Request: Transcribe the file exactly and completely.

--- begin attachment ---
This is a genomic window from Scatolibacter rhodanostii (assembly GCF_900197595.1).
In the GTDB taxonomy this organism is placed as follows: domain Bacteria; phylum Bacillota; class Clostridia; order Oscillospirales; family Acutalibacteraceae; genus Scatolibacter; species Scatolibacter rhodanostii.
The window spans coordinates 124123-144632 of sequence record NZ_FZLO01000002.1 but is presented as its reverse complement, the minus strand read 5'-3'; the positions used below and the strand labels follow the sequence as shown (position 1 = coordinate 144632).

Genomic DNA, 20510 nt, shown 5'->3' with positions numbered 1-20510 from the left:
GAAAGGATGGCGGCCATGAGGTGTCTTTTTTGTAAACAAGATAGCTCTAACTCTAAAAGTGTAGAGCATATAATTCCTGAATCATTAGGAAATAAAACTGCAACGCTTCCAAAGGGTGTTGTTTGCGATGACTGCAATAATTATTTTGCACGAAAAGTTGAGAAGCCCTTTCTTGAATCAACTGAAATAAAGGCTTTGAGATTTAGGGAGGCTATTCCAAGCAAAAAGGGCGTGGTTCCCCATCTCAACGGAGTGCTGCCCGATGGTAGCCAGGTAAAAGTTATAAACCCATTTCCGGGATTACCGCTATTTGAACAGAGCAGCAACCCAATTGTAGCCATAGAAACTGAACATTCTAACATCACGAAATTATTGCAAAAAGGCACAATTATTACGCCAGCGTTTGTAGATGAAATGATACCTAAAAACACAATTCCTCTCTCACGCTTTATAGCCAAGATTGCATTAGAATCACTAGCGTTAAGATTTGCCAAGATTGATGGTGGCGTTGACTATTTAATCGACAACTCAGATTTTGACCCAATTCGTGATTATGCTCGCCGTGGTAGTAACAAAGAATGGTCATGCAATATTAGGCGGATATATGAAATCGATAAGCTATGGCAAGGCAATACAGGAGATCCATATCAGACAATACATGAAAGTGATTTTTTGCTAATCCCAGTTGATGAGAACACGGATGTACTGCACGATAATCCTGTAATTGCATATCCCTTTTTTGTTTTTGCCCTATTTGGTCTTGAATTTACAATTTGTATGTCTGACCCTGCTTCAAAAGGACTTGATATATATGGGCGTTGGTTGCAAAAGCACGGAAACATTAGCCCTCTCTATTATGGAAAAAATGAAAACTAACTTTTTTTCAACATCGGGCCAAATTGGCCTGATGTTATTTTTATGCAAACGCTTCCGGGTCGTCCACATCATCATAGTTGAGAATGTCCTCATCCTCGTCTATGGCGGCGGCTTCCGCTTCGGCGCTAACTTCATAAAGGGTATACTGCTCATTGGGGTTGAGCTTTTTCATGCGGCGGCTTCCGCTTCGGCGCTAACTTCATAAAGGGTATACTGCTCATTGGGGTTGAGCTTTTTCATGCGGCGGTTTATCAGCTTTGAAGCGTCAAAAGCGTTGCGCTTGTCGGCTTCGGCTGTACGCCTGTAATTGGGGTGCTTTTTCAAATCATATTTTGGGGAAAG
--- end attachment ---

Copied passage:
This is a genomic window from Scatolibacter rhodanostii (assembly GCF_900197595.1).
In the GTDB taxonomy this organism is placed as follows: domain Bacteria; phylum Bacillota; class Clostridia; order Oscillospirales; family Acutalibacteraceae; genus Scatolibacter; species Scatolibacter rhodanostii.
The window spans coordinates 124123-144632 of sequence record NZ_FZLO01000002.1 but is presented as its reverse complement, the minus strand read 5'-3'; the positions used below and the strand labels follow the sequence as shown (position 1 = coordinate 144632).

Genomic DNA, 20510 nt, shown 5'->3' with positions numbered 1-20510 from the left:
GAAAGGATGGCGGCCATGAGGTGTCTTTTTTGTAAACAAGATAGCTCTAACTCTAAAAGTGTAGAGCATATAATTCCTGAATCATTAGGAAATAAAACTGCAACGCTTCCAAAGGGTGTTGTTTGCGATGACTGCAATAATTATTTTGCACGAAAAGTTGAGAAGCCCTTTCTTGAATCAACTGAAATAAAGGCTTTGAGATTTAGGGAGGCTATTCCAAGCAAAAAGGGCGTGGTTCCCCATCTCAACGGAGTGCTGCCCGATGGTAGCCAGGTAAAAGTTATAAACCCATTTCCGGGATTACCGCTATTTGAACAGAGCAGCAACCCAATTGTAGCCATAGAAACTGAACATTCTAACATCACGAAATTATTGCAAAAAGGCACAATTATTACGCCAGCGTTTGTAGATGAAATGATACCTAAAAACACAATTCCTCTCTCACGCTTTATAGCCAAGATTGCATTAGAATCACTAGCGTTAAGATTTGCCAAGATTGATGGTGGCGTTGACTATTTAATCGACAACTCAGATTTTGACCCAATTCGTGATTATGCTCGCCGTGGTAGTAACAAAGAATGGTCATGCAATATTAGGCGGATATATGAAATCGATAAGCTATGGCAAGGCAATACAGGAGATCCATATCAGACAATACATGAAAGTGATTTTTTGCTAATCCCAGTTGATGAGAACACGGATGTACTGCACGATAATCCTGTAATTGCATATCCCTTTTTTGTTTTTGCCCTATTTGGTCTTGAATTTACAATTTGTATGTCTGACCCTGCTTCAAAAGGACTTGATATATATGGGCGTTGGTTGCAAAAGCACGGAAACATTAGCCCTCTCTATTATGGAAAAAATGAAAACTAACTTTTTTTCAACATCGGGCCAAATTGGCCTGATGTTATTTTTATGCAAACGCTTCCGGGTCGTCCACATCATCATAGTTGAGAATGTCCTCATCCTCGTCTATGGCGGCGGCTTCCGCTTCGGCGCTAACTTCATAAAGGGTATACTGCTCATTGGGGTTGAGCTTTTTCATGCGGCGGCTTCCGCTTCGGCGCTAACTTCATAAAGGGTATACTGCTCATTGGGGTTGAGCTTTTTCATGCGGCGGTTTATCAGCTTTGAAGCGTCAAAAGCGTTGCGCTTGTCGGCTTCGGCTGTACGCCTGTAATTGGGGTGCTTTTTCAAATCATATTTTGGGGAAAG